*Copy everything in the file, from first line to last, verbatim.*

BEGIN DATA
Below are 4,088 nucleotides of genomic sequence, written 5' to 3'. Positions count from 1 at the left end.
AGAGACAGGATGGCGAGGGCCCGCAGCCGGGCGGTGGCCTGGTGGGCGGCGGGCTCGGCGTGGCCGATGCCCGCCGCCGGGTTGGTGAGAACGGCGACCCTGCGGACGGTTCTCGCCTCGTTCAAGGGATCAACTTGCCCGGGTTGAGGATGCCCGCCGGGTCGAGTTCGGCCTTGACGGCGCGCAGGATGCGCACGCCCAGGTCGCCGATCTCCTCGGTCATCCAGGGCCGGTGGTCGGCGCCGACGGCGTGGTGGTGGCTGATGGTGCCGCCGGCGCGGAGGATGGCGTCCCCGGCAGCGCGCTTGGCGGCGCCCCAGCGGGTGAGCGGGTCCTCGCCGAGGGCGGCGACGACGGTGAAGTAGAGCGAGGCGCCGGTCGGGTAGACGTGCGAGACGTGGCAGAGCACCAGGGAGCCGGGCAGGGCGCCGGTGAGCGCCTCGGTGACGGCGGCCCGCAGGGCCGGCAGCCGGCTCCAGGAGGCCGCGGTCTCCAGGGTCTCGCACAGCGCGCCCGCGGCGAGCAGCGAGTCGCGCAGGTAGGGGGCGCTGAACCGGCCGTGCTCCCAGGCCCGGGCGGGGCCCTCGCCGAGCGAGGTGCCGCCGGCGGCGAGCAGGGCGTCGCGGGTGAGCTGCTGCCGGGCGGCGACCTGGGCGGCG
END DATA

Below are 4,088 nucleotides of genomic sequence, written 5' to 3'. Positions count from 1 at the left end.
AGAGACAGGATGGCGAGGGCCCGCAGCCGGGCGGTGGCCTGGTGGGCGGCGGGCTCGGCGTGGCCGATGCCCGCCGCCGGGTTGGTGAGAACGGCGACCCTGCGGACGGTTCTCGCCTCGTTCAAGGGATCAACTTGCCCGGGTTGAGGATGCCCGCCGGGTCGAGTTCGGCCTTGACGGCGCGCAGGATGCGCACGCCCAGGTCGCCGATCTCCTCGGTCATCCAGGGCCGGTGGTCGGCGCCGACGGCGTGGTGGTGGCTGATGGTGCCGCCGGCGCGGAGGATGGCGTCCCCGGCAGCGCGCTTGGCGGCGCCCCAGCGGGTGAGCGGGTCCTCGCCGAGGGCGGCGACGACGGTGAAGTAGAGCGAGGCGCCGGTCGGGTAGACGTGCGAGACGTGGCAGAGCACCAGGGAGCCGGGCAGGGCGCCGGTGAGCGCCTCGGTGACGGCGGCCCGCAGGGCCGGCAGCCGGCTCCAGGAGGCCGCGGTCTCCAGGGTCTCGCACAGCGCGCCCGCGGCGAGCAGCGAGTCGCGCAGGTAGGGGGCGCTGAACCGGCCGTGCTCCCAGGCCCGGGCGGGGCCCTCGCCGAGCGAGGTGCCGCCGGCGGCGAGCAGGGCGTCGCGGGTGAGCTGCTGCCGGGCGGCGACCTGGGCGGCG